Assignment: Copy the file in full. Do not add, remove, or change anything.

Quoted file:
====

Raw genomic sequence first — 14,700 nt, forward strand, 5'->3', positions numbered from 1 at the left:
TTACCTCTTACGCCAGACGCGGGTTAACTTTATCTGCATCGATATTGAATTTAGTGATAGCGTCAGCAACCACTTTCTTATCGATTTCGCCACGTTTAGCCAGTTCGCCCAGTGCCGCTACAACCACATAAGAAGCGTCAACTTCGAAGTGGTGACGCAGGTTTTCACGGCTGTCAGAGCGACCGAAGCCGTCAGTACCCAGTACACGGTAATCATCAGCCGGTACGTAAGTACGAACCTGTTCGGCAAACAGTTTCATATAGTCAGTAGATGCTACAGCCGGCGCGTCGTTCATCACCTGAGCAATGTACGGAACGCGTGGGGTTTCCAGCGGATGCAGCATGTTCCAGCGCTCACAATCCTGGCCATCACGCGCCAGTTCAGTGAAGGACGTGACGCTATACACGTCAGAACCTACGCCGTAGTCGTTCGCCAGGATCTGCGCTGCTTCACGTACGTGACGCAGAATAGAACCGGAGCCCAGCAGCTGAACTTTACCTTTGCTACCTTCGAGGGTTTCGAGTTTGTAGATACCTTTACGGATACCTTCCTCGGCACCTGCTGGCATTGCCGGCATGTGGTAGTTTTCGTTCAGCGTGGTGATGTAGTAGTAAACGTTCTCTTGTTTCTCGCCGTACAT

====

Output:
Raw genomic sequence first — 14,700 nt, forward strand, 5'->3', positions numbered from 1 at the left:
TTACCTCTTACGCCAGACGCGGGTTAACTTTATCTGCATCGATATTGAATTTAGTGATAGCGTCAGCAACCACTTTCTTATCGATTTCGCCACGTTTAGCCAGTTCGCCCAGTGCCGCTACAACCACATAAGAAGCGTCAACTTCGAAGTGGTGACGCAGGTTTTCACGGCTGTCAGAGCGACCGAAGCCGTCAGTACCCAGTACACGGTAATCATCAGCCGGTACGTAAGTACGAACCTGTTCGGCAAACAGTTTCATATAGTCAGTAGATGCTACAGCCGGCGCGTCGTTCATCACCTGAGCAATGTACGGAACGCGTGGGGTTTCCAGCGGATGCAGCATGTTCCAGCGCTCACAATCCTGGCCATCACGCGCCAGTTCAGTGAAGGACGTGACGCTATACACGTCAGAACCTACGCCGTAGTCGTTCGCCAGGATCTGCGCTGCTTCACGTACGTGACGCAGAATAGAACCGGAGCCCAGCAGCTGAACTTTACCTTTGCTACCTTCGAGGGTTTCGAGTTTGTAGATACCTTTACGGATACCTTCCTCGGCACCTGCTGGCATTGCCGGCATGTGGTAGTTTTCGTTCAGCGTGGTGATGTAGTAGTAAACGTTCTCTTGTTTCTCGCCGTACAT